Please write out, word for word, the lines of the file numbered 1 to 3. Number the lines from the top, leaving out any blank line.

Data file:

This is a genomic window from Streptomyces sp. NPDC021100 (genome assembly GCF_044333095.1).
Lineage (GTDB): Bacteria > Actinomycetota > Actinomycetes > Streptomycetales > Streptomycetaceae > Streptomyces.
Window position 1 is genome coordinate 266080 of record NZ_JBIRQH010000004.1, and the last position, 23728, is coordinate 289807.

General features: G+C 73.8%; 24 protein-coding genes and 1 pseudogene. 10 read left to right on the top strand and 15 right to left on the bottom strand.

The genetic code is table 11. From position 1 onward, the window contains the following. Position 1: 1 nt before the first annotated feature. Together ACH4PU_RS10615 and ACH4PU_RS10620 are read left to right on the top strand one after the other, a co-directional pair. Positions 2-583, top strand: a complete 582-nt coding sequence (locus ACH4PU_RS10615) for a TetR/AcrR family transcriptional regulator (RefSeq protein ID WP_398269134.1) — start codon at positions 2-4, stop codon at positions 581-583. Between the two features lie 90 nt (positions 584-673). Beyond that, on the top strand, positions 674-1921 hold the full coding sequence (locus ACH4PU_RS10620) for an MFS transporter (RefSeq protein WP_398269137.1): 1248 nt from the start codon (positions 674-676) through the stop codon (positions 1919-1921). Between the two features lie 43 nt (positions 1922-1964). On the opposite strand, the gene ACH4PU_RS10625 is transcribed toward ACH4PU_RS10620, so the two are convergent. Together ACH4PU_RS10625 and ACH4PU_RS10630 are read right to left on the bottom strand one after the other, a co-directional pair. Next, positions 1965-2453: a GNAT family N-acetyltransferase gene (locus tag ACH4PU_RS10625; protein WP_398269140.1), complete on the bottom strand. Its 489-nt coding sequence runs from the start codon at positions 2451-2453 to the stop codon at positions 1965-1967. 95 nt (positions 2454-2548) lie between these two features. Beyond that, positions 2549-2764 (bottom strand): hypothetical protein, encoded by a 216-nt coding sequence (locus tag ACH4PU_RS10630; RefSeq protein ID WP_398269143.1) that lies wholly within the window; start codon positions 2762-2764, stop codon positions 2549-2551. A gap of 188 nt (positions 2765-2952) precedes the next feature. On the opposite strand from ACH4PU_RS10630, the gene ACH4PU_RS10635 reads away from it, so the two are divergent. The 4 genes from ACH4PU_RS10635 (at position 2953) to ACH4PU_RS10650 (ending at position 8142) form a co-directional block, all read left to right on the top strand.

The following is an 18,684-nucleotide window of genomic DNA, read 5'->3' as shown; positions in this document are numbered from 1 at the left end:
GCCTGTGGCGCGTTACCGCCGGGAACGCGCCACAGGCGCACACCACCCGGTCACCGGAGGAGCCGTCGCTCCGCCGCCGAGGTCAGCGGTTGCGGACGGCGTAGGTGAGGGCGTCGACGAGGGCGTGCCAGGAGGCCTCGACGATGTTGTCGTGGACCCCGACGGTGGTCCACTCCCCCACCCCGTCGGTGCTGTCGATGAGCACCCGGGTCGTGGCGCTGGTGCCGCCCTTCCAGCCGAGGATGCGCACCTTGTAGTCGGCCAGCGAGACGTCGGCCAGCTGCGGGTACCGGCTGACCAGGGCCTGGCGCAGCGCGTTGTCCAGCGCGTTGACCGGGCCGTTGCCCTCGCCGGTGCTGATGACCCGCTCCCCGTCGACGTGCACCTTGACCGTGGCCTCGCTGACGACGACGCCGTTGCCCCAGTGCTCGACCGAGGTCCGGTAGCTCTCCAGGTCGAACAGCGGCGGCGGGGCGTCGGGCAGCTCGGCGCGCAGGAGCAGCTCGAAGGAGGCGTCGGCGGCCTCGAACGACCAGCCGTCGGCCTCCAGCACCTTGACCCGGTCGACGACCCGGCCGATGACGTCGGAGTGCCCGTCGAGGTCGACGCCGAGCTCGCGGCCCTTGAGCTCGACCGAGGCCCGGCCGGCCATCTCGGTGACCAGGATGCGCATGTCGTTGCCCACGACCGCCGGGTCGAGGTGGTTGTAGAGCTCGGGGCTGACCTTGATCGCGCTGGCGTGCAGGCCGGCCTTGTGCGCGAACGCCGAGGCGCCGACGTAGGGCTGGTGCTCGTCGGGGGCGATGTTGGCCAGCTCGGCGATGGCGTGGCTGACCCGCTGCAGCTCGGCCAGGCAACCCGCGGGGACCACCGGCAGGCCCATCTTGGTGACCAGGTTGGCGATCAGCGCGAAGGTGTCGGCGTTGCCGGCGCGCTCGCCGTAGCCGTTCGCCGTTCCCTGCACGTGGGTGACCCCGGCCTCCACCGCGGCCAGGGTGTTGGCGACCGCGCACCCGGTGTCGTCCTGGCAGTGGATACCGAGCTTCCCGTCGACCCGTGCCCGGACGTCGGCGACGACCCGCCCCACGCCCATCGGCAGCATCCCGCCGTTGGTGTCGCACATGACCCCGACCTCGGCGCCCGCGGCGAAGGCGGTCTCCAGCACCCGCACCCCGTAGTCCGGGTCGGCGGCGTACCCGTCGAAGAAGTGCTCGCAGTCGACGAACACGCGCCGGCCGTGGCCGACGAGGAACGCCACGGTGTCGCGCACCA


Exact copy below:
This is a genomic window from Streptomyces sp. NPDC021100 (genome assembly GCF_044333095.1).
Lineage (GTDB): Bacteria > Actinomycetota > Actinomycetes > Streptomycetales > Streptomycetaceae > Streptomyces.
Window position 1 is genome coordinate 266080 of record NZ_JBIRQH010000004.1, and the last position, 23728, is coordinate 289807.